As they travel on Memorial Days and the week after the holiday that traditonally marks the beginning of the summer vacation season, drivers would be wise to make sure that they and their passengers are buckled up.
The 2013 “Click It or Ticket” campaign will begin Monay in Kentucky and other participating states and continue through June 2. During the period, law enforcement agencies, led by the Kentucky State Police, have announced that they will be particularly looking to cite drivers who either are not wearing their seat belts or have passengers in their vehicles who are not buckled up.
The campaign is the latest effort to encourage people to use their seat belts, and years of such efforts have been effective. When Kentucky became one of the final three states to enact a mandatory seat belt law in the early 1980s, fewer than 25 percent of drivers and vehicle passengers in the state regularly buckled up. Kentucky legislators were far from enthusiastic about requiring people to use their seat belt laws and let it be known they were only acting to prevent the loss of millions of dollars in federal highway funds for state that did not have mandatory seat belt laws.
Not suprisingly, Kentucky’s first mandatory seat belt law was extremely weak prohibitng police officers from stopping motorists for simply not being beckled up and imposing ridiculously low fines for violators. Nevertheless, seat belt use in Kentucky increased sharply even with the weak law. It increased even more when the Kentucky General Assembly finally made non-seat belt use a primary offense, enabling law enforcement to stop and cite motorisst simply for not being buckled up.That law did not come easily. Despite the Kentucky State Police named having sea belt use as primary offense as the agency’s top legislative priority, it took three years to convince enough legisaltors to enact such a law.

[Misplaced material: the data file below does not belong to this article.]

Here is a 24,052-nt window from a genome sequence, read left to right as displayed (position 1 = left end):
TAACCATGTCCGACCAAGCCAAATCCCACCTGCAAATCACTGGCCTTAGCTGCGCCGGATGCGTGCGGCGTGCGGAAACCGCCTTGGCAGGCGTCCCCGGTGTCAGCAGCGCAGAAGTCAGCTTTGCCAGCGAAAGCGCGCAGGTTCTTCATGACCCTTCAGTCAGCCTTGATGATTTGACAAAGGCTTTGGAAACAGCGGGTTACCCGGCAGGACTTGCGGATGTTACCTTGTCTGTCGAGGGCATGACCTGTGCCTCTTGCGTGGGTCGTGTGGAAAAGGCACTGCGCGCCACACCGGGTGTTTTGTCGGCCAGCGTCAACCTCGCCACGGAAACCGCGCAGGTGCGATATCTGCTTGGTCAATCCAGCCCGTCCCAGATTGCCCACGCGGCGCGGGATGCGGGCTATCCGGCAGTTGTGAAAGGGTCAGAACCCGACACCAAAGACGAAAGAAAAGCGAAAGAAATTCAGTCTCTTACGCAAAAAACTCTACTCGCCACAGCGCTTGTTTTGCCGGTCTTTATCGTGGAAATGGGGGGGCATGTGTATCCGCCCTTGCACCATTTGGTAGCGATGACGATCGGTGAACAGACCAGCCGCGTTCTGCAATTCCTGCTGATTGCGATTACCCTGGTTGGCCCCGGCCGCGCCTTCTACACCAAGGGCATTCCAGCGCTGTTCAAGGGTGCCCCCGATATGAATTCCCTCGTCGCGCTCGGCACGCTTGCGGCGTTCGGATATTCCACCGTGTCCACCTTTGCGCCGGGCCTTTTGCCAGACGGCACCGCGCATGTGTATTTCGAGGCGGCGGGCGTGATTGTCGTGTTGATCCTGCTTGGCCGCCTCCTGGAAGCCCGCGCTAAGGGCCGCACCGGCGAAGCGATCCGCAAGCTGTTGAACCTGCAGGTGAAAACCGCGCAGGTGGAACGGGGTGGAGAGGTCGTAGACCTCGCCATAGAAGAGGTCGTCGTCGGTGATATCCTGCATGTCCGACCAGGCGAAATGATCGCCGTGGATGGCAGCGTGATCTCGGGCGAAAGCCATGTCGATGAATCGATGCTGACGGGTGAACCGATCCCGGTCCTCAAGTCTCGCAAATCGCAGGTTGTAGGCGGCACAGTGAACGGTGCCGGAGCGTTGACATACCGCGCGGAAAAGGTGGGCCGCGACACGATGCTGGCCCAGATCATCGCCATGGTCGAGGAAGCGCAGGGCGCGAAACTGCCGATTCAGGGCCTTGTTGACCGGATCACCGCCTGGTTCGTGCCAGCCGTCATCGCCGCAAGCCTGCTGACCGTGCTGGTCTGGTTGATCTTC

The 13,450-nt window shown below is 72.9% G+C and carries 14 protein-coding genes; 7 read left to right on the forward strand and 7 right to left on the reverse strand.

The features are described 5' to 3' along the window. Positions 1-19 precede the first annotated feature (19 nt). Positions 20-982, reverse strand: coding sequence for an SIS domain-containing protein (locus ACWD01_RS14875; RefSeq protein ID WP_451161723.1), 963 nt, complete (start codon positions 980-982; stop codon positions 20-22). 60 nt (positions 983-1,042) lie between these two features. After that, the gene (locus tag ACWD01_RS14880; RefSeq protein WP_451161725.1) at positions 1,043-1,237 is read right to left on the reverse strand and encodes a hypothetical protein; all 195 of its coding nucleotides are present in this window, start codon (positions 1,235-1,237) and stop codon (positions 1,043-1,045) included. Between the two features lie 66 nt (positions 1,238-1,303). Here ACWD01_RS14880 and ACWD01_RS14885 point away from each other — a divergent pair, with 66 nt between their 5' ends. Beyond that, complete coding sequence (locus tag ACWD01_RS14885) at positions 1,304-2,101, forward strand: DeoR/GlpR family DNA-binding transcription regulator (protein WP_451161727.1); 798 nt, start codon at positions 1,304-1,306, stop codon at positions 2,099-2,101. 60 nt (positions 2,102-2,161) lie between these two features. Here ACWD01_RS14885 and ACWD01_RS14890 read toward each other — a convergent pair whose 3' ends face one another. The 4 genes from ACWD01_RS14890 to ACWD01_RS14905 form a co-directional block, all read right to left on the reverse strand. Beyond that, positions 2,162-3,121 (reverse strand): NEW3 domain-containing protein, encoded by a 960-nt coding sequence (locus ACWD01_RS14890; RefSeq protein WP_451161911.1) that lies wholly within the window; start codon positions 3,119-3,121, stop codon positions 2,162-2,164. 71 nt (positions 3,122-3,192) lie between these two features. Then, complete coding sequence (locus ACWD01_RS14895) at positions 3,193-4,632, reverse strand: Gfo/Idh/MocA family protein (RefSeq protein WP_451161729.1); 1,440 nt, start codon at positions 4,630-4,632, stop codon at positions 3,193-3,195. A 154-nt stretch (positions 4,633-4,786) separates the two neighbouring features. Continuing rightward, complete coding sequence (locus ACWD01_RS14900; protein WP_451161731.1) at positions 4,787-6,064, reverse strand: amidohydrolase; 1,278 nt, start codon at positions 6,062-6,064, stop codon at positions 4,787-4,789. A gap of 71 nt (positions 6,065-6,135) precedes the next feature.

Today, the Kentucky Office of Highway Safety says Kentucky has an 83 percent seat belt usage rate. That puts the state just below the national rate of 86 percent. The office says fatalities on Kentucky roadways last year totaled 746, up from 721 in 2011. It says more than half of those killed were not wearing a seat belt.
If Kentucky’s “Click It or Ticket” campaign convinces more people to buckle up out of fear of being cited, then it is worthwhile, but we can think of a lot better reason to fasten your seat belt when you get into a vehcile: Seat belts save lives and reduce injuries. The statistics supporting seat belt use are overwhelming, and those who continue to refuse to buckle up even when going a short distance are simply being foolish.